Primo

March 3 – 9, 2013

Lettuce:
Market is steady to higher. We will likely see shippers packing 30 ct. in place of 24 ct. due to lighter weights and product running small.
Leaf:
Romaine market has rebounded and is on the rise again as shippers struggle to meet demand. Green and red leaf market is steady. Seeing blister and peel on romaine.
Broccoli:
Broccoli market is steady this week. Quality has been good overall.
Cauliflower:
Cauliflower market is steady to lower. Quality has been very good.
Carrots:
Market has remained steady out of Georgia with good quality.
Celery:
Celery market is lower. Quality has been very good.
Strawberries:
Florida berry quality is only fair and price is steady.
Potatoes:
Idaho market has remained steady for the most part with good quality.
Onions:
Onion market has come off a bit with good quality but we are still in a tight market for the remainder of the season. Texas starting in a slow way with higher fob’s.
Citrus:
Market is steady to up slightly on navels and lemons. Quality has been good on lemons and very good to excellent on oranges.
Cucumbers:
The market on cucumbers continues to rise due to light supplies and cooler weather. Product is very tight.
Peppers:
Market is up slightly, with okay volume and quality has been good.
Tomatoes:
Tomato market is up sharply on rounds and romas. Grapes and cherries are steady to up slightly. Supplies on rounds are very tight due to less plantings and cooler weather.

Both Yellow and Green squash are in very short supply and costs are very high.

Feature of the Week

If you’re looking for sweet, juicy stone fruit, you’re in luck!  Chilean product is in peak perfection this time of year.

Chile is the main plum supplier in the Southern Hemisphere. All the varieties have juicy flesh and small stones.  There are three main varieties to be found: Laroda, with its intense red skin, Black Beauty, which is more of a reddish-brown, and the dark red Red Beauty.  Chilean plums are in season from mid-November until April.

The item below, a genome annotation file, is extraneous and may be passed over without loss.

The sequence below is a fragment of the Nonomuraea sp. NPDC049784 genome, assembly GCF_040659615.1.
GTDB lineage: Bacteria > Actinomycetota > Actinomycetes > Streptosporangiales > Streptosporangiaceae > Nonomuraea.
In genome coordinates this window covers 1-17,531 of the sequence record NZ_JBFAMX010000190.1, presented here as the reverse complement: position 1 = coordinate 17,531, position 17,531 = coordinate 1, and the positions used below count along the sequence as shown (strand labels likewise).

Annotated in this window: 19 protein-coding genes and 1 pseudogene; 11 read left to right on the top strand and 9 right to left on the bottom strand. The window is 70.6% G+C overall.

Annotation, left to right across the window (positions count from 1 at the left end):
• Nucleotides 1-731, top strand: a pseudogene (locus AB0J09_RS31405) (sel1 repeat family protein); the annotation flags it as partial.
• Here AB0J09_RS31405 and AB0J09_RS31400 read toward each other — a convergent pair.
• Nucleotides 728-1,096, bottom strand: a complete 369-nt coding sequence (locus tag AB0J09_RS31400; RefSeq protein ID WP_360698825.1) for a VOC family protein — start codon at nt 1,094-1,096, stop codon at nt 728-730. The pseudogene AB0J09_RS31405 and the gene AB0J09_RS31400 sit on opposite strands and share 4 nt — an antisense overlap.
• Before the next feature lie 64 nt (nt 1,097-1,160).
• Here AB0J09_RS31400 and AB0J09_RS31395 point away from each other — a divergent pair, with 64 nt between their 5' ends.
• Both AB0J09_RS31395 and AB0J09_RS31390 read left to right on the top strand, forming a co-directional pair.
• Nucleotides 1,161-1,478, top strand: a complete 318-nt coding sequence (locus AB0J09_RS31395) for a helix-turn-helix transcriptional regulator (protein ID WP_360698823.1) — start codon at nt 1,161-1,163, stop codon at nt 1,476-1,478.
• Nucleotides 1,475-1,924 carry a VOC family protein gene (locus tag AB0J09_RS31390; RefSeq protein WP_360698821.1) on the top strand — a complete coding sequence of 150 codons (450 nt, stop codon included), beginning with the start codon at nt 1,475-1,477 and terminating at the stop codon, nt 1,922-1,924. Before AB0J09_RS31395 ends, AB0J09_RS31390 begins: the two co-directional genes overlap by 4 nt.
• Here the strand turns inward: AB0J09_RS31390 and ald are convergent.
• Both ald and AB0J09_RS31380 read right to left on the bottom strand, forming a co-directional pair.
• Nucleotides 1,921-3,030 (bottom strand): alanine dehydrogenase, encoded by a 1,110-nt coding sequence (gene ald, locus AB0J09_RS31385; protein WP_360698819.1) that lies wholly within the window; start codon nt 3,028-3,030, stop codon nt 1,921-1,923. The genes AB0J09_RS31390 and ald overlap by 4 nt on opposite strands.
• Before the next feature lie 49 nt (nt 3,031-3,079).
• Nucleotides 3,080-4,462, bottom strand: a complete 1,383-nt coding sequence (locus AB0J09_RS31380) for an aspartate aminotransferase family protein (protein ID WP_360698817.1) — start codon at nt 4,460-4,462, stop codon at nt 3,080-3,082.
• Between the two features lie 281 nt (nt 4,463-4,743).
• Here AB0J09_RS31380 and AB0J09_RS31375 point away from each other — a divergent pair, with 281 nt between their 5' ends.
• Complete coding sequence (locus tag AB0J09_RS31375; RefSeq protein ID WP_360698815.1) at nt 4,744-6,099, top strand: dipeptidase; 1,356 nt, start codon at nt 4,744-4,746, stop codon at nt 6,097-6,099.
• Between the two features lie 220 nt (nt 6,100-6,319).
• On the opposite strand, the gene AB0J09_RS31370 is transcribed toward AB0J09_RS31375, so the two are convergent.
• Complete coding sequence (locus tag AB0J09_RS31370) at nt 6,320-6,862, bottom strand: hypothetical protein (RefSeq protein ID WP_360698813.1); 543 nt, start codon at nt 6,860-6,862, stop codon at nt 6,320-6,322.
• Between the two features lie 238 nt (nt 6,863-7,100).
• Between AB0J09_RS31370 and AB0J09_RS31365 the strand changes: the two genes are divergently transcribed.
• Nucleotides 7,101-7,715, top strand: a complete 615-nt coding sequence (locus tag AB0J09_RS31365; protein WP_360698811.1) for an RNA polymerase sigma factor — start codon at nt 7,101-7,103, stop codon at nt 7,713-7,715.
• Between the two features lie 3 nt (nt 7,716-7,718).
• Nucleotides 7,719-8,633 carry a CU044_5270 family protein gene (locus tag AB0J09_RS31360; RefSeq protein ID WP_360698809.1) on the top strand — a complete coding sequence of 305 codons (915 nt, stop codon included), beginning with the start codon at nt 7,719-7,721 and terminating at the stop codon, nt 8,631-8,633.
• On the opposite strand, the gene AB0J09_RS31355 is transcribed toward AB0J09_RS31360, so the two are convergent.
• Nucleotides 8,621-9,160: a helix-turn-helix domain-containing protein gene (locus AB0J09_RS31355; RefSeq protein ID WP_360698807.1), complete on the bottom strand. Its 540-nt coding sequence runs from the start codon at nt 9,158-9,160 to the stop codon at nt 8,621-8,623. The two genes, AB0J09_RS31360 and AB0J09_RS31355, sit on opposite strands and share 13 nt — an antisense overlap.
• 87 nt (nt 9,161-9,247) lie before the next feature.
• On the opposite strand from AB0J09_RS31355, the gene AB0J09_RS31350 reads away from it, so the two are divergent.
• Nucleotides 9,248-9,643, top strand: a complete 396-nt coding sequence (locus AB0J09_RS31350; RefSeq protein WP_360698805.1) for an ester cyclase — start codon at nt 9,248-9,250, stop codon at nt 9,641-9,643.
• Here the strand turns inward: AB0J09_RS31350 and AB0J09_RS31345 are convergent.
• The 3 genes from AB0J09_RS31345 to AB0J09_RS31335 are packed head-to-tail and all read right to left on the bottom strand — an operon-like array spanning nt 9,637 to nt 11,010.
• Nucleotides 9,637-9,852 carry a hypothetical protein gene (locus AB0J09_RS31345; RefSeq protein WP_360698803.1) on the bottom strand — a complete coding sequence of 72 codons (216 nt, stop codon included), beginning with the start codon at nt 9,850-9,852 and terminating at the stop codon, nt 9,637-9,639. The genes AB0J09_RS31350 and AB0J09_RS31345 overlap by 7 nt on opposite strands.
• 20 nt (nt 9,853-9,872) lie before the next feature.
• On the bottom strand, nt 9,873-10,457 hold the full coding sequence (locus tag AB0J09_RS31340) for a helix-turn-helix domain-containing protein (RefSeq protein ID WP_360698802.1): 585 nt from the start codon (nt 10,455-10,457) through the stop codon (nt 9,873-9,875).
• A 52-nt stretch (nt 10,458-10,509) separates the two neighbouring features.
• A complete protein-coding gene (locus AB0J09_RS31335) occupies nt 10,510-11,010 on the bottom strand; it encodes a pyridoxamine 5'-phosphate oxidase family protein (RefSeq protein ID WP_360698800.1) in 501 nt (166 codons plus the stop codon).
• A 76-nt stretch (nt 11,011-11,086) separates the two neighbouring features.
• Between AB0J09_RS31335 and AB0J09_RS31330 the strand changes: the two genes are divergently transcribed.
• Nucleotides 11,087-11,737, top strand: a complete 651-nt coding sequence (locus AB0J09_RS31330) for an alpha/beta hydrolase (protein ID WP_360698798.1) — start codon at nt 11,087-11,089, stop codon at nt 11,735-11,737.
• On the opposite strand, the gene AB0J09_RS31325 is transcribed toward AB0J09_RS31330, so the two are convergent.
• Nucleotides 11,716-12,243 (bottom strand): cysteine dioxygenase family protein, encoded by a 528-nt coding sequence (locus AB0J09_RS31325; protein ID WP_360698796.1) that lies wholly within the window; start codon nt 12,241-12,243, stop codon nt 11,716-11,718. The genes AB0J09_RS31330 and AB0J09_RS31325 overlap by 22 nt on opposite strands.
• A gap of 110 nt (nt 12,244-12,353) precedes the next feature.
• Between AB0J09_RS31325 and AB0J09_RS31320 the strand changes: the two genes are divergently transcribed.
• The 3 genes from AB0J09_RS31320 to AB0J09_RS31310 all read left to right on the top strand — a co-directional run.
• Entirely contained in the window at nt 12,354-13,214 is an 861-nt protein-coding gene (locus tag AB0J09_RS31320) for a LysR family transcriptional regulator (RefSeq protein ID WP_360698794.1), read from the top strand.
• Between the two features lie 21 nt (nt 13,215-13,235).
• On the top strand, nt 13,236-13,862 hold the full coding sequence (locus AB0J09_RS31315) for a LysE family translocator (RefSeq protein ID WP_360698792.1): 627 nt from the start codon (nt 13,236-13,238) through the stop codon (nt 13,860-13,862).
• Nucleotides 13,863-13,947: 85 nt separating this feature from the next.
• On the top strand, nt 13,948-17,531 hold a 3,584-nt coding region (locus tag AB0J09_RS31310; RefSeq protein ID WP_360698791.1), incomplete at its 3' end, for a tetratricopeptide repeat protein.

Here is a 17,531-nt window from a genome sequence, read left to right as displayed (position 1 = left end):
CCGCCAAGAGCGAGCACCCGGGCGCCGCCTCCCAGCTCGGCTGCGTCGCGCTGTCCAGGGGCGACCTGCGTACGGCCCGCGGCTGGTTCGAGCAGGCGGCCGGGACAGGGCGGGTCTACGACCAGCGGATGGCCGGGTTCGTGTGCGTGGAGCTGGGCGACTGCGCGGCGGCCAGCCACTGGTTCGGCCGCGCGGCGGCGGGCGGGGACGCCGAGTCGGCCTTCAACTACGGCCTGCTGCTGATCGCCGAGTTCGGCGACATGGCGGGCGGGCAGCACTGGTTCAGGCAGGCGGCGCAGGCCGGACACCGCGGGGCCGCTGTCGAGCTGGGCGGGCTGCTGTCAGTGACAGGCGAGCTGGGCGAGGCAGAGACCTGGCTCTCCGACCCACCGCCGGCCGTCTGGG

Plums are a very good source of vitamin C. They are also a good source of vitamin A, vitamin K, potassium, and dietary fiber.

Recipe of the Week

Honey Crepes with Black Plums and Mascarpone

yields 8 small crepes

Ingredients
Crepes:
2 tablespoons butter, melted and cooled slightly
1/2 cup milk (or soy milk)
2 large eggs
1/2 cup all-purpose flour
Two pinches of salt
Few gratings fresh nutmeg
2 tablespoons honey

Plums:
1 pound sugar or other plums, pitted, quartered, and cut into slices
1 tablespoon unsalted butter
1 tablespoon honey
Pinch of ground cinnamon
Juice of half a lemon

Assembly:
1/2 cup Mascarpone
chopped pistachios
honey, if desired

Directions
Make crepes: In a bowl, combine crepe ingredients by whisking vigorously. Cover with plastic wrap and refrigerate for an hour or up to two days.

Preheat a medium skillet or crepe pan over medium-high heat. Brush pan lightly with melted butter or oil. Pour 1/4 cup batter into skillet, swirling it until it evenly coats the bottom and cook, undisturbed, until the bottom is golden and the top is set, about 2 minutes. Carefully flip and cook on other side for 5 to 10 seconds. Transfer wrapper to paper towel covered plate. Continue with remaining batter.

Prepare filling: Melt the butter in a heavy, large skillet over moderately high heat. Add the plums and cook for 2 minutes, tossing them until they’re warmed through. Add the honey and cinnamon and cook them for 1 minute more. Squeeze the juice of half a lemon over them and transfer to a bowl. Cover the bowl with foil if you’re looking to keep them warm for a while.

Assemble: Lay a crepe on a plate. Spread about a tablespoon of mascarpone down middle of crepe. Add a spoonful or two of warm plums. Sprinkle with pistachios. Drizzle with extra honey, if desired. Fold crepe sides over each other, so that they slightly overlap. Enjoy.

Fun Facts of the Week

Plum trees are grown on every continent except Antarctica.